Pure water is colorless, tasteless, and odorless. But because water becomes contaminated by every substance it comes into contact with, by the time it reaches your tap it’s no longer pure H20.
While the US has one of the safest public drinking water supplies in the world, drinking water sources are still subject to contamination. There are many sources of water contamination, including :
Chlorine and Chlorination By-Products Chlorine is a type of disinfectant, not a contaminant, that’s added to drinking water to control microbes. In addition to the objectionable taste and odor that can be caused by chlorine, chlorination by-products, such as total trihalomethanes (TTHMs), can form in the water. Read More
While the US has one of the safest public drinking water supplies in the world, testing by water utilities over the last eight years has identified over 300 pollutants in the tap water Americans drink. More than half of these chemicals aren't subject to government health and safety recommendations and can legally be present in any amount.
So how clean is the tap water where you live? Well, it depends. Water quality can vary from state to state-and even from city to city. Austin, Texas, for instance, has some of the safest water in the country, but Houston ranks 95th out of 100 for pollutants in its water supply. Read More
1. The water system, including reservoirs, tanks, buildings, pumps, and pipes, that supplies water to a city, town, or other municipality.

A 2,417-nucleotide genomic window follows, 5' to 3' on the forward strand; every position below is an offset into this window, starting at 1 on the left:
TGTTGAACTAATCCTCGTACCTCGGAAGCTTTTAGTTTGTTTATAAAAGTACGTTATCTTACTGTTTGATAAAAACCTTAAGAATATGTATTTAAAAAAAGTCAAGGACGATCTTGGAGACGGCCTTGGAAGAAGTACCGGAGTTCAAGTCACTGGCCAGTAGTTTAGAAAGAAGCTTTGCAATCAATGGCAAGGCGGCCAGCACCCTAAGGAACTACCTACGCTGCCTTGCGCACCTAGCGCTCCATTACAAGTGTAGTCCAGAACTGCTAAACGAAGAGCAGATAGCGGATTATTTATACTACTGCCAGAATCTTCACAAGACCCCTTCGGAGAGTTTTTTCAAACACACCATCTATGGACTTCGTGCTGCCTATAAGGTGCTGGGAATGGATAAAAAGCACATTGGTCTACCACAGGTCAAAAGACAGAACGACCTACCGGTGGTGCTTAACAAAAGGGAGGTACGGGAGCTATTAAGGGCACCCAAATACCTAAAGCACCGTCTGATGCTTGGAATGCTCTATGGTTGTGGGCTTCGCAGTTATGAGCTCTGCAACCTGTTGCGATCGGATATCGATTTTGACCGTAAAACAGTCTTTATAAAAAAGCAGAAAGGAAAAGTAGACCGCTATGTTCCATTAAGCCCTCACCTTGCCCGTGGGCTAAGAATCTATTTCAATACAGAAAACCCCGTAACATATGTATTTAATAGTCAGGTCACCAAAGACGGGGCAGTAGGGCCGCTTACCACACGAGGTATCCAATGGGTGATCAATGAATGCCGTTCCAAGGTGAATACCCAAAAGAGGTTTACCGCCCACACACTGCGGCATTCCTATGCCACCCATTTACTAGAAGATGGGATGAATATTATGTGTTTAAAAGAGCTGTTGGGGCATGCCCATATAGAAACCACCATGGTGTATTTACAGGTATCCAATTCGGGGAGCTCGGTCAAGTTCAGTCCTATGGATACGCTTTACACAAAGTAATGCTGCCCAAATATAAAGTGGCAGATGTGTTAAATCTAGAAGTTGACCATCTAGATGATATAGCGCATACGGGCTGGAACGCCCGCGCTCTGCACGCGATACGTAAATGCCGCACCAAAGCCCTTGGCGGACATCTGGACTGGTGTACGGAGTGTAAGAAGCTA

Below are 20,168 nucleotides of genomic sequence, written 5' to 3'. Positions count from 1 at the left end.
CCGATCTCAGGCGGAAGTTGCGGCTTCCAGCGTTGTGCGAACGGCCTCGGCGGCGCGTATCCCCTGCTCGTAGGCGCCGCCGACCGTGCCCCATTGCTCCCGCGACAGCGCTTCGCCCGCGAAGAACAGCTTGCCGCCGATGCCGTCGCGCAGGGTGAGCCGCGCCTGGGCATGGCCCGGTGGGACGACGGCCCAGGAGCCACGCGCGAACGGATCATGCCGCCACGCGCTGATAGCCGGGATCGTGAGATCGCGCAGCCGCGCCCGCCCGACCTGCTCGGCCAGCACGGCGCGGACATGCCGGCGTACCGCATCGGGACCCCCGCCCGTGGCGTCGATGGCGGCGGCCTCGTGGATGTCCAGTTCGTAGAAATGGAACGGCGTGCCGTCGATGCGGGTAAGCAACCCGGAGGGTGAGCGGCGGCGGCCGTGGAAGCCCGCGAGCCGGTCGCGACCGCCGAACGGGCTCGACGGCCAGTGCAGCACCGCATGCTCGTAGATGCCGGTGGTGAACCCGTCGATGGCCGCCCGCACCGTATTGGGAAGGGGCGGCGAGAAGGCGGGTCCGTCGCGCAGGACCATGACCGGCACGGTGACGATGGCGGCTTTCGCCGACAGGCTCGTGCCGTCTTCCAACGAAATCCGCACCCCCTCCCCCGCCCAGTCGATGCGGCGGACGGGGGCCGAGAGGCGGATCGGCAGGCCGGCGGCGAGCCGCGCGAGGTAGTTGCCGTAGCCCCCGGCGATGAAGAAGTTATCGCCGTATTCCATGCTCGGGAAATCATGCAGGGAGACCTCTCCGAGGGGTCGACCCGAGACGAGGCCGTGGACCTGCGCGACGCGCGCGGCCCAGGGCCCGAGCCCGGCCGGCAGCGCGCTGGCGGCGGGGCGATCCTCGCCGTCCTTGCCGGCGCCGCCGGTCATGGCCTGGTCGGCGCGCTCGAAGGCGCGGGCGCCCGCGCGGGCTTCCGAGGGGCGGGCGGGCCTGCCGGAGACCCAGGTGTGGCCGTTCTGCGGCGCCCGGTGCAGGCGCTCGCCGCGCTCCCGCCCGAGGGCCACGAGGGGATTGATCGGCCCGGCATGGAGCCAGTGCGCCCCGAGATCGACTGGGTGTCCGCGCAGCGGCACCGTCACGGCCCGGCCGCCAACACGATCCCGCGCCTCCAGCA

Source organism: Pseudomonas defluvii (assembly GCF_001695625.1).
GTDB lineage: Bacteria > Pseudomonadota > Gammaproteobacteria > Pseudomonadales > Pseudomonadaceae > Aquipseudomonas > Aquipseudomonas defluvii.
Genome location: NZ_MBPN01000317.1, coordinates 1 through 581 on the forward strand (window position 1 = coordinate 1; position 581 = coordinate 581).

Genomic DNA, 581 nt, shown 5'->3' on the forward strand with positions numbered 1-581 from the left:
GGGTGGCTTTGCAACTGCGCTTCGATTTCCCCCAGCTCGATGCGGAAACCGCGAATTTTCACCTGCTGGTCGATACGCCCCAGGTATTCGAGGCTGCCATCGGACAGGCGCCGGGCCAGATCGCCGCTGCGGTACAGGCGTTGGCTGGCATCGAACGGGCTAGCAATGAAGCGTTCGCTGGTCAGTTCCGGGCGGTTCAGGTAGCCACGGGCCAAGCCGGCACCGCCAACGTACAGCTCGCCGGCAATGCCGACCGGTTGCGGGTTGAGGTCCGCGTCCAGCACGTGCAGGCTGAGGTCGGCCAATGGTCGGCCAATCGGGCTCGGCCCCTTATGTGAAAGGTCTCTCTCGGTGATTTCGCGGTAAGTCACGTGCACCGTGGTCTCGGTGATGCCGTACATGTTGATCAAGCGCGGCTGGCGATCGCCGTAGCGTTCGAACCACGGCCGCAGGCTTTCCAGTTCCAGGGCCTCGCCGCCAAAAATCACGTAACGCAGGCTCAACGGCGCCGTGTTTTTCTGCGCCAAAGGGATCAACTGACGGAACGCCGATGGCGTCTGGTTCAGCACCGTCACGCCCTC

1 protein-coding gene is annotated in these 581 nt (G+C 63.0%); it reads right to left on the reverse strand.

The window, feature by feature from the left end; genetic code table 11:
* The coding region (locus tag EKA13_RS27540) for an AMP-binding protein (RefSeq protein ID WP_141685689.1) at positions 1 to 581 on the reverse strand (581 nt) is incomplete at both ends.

2. An exhibition of moving water, such as a fountain or cascade.
3. Informal Tears: turned on the waterworks.
Meet Tabatha Hackley. Tabatha's a college student who works in the Fridge Filters warehouse between semesters. She's just one of the people here who makes sure that your fridge filters are boxed up carefully and shipped to you quickly–because Tabatha cares about our customers. And like all of us here at Fridge Filters, Tabatha cares about the people who don't have access to clean water.
Almost one billion people drink contaminated water every day.
That's right. We said it. Zombies. Sure, we're a team of highly educated water filtration experts more given to discussing micron ratings, but today we're talking ZOMBIES. Laugh if you want to, but when it happens (and it will) you'll be glad you read this. So without further ado (time is running out, you know), here's
The Fridge Filters' Guide to Surviving the Zombie Apocalypse.
1. KNOW THY ZOMBIE. Think all zombies are slow, dull-witted shufflers? HA! YOU'RE DEAD. Read More
Admit it. The first time you heard the term "fracking" you immediately pictured Yosemite Sam:
Sounds like Yosemite Sam knew all along that fracking was bad!
In the natural gas business, fracking is slang for hydraulic fracturing.
What the rootin' tootin' heck is hydraulic fracturing?
In short, it's a way to get fuel out of rock by drilling deep into the earth and releasing natural gas by EXPLODING THE ROCKS IN THE SHALE LAYER.
Are you picturing a full-on Michael Bay Transformers explosion? Oh. Well, it's not quite that awesome. There's no dynamite involved-just a mixture of water, sand, and toxic chemicals pumped underground with enough force to shatter shale rock.Read More